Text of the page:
For Contestants in National Haiku Writing Month, Focus Is Kind of Important

SOMERVILLE, Mass.  Jayne Eisenstadt will be the first to admit that she’s not the world’s hardest-working writer.  “I took an independent study because I get freaked out by the deadlines in creative writing classes,” she says as looks off into the distance, searching for inspiration.  And how did she do, this reporter asks.  “I guess I’m too independent for independent study,” she says with her lips twisted into a little moue of chagrin.

But Eisenstadt made a New Year’s resolution that she was going to change her laggard ways, and began to search for a writing competition that wouldn’t tax her tender literary constitution.  “A month to write a novel is way too short,” she says, referring to the NaNoWriMo, the contest in which budding authors write a novel in a month.  “I thought I could handle a write-a-short-story-in-a-month contest, but I froze just as I was about to click on the ‘Enter’ button.”

poetess

After scouring various free listings of open calls, she was about to give up when a friend told her about “NaHaWriMo,” a contest that only requires contestants to crank out a single haiku in a month, albeit February, the shortest month on the calendar.  “Now that, I thought, was more my speed,” she says, referring to the seventeen syllable Japanese poetry form that is like writing with training wheels for blocked, buzzed or busy budding poets.

But as February reached its three-quarters mark Jayne found herself only half-way through her haiku, which she describes as a “work in progress that’s not progressing much.  Tell me how you like it so far,” she says, as she shifts gears to elevated tone commonly used by poetry slam contestants:

I think of you all
the time. Do haikus have to
rhyme?

She grins sheepishly, but Steve Alfrond, another blocked writer who signed up to be her “writing buddy” in the contest, gives her a little “tough love” of the sort that her less engaged friends can’t provide her.  “I think you should try harder,” he says, looking into her eyes but maintaining a cool, professional distance.

poetess1

Jayne, who is known in writer’s groups she’s quit or been kicked out of as overly sensitive to criticism, responds defensively.  “Let’s hear what you’ve written before you dump on me,” she huffs.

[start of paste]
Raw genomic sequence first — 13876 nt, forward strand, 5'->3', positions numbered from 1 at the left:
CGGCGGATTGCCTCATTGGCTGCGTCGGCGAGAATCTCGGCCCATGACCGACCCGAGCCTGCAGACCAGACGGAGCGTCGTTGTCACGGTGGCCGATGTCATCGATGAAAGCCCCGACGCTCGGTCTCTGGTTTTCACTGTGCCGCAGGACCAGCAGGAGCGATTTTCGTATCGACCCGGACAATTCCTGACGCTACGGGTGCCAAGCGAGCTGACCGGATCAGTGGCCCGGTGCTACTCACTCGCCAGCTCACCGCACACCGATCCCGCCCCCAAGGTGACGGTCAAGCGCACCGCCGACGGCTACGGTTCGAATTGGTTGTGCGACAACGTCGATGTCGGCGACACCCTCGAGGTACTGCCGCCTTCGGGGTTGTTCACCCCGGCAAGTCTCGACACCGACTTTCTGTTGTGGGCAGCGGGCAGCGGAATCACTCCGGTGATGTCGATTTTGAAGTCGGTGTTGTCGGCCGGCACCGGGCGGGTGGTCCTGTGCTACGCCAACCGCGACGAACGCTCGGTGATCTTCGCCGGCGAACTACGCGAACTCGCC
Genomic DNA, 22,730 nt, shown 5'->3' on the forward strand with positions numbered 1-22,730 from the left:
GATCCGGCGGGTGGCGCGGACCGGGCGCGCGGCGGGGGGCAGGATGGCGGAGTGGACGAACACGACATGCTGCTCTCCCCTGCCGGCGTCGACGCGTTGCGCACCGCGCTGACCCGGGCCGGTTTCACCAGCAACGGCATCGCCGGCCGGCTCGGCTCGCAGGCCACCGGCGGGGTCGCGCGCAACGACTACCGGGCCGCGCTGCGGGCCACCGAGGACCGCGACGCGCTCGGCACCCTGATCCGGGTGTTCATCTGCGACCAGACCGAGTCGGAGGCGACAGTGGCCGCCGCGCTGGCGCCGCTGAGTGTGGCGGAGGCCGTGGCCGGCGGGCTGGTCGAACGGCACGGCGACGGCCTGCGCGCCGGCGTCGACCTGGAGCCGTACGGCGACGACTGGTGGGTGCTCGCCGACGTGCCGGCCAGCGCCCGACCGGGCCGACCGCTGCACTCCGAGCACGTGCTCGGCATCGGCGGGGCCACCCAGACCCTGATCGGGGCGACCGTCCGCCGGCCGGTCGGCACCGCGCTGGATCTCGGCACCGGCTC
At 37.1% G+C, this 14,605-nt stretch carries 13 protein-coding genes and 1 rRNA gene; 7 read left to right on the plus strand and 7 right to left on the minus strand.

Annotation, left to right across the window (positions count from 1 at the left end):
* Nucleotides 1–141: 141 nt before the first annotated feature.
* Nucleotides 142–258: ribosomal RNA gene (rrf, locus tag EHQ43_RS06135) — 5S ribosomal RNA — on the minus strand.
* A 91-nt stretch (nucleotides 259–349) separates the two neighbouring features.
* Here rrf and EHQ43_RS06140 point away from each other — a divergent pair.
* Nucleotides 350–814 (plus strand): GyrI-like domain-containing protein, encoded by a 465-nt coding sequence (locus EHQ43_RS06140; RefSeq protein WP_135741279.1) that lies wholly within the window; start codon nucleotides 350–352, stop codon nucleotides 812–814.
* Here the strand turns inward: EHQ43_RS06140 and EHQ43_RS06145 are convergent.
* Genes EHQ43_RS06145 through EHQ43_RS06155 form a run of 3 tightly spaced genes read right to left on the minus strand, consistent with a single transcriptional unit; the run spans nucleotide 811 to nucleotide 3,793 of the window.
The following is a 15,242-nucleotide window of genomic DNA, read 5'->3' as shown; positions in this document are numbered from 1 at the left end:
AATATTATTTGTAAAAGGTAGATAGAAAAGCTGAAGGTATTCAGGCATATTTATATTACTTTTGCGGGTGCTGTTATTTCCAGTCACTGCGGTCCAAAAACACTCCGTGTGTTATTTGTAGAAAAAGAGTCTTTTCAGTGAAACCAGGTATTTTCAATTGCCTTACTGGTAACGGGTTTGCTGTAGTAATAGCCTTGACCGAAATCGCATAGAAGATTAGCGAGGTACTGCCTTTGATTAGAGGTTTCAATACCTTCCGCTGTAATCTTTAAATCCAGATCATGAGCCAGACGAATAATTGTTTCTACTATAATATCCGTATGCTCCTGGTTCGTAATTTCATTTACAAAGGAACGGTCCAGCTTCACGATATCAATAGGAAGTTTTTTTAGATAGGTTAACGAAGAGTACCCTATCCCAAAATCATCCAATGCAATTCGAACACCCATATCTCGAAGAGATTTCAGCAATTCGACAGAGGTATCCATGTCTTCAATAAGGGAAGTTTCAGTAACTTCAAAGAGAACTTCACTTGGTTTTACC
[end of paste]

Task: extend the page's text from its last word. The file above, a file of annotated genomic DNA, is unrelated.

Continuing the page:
“Okay,” Steve says a bit warily, since he’s notorious among his friends as the “author of seven unfinished novels.”

Moon out my window
on the snow. Where does it go
during the day?

It’s Jayne’s turn to smile as she counts the syllables in the last line on the fingers of one hand.  “You came up one short, dubohead,” she says with a superior air.  “You only have four.”

Steve looks down at his pad, rests his chin on his pencil, then scratches out the question mark and re-writes the last line to read

during the day, huh?

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8 thoughts on “For Contestants in National Haiku Writing Month, Focus Is Kind of Important

  1. Hmmm. I realize you’re having fun here — and this report is hilarious. But a few facts are off! NaHaiWriMo (not NaHaWriMo) isn’t a contest, since you’re not competing with anyone. And it’s not correct that it asks for just ONE haiku in the entire month. Rather, it asks you to write at least one haiku PER DAY for the entire month. The point is to make it a daily writing practice (no fair writing all the poems at the end of the month). And no, you don’t have to count syllables for haiku in English. That’s a widespread urban myth — the logo for NaHaiWriMo is “5-7-5” with a red slash through it. To find out more, visit http://www.nahaiwrimo.com and click the logo image. Meanwhile, if regular haiku isn’t your thing, try some of the variations at http://www.graceguts.com/essays/ku-ku. But if you find yourself addicted to haiku, you may need Haikuholics Anonymous. Fortunately, there’s help at http://www.graceguts.com/essays/haikuholics-anonymous.

      1. I figured you’d understand my reference to “report” as understanding the fun you were having. Sorry I didn’t put “report” in quotation marks . . .

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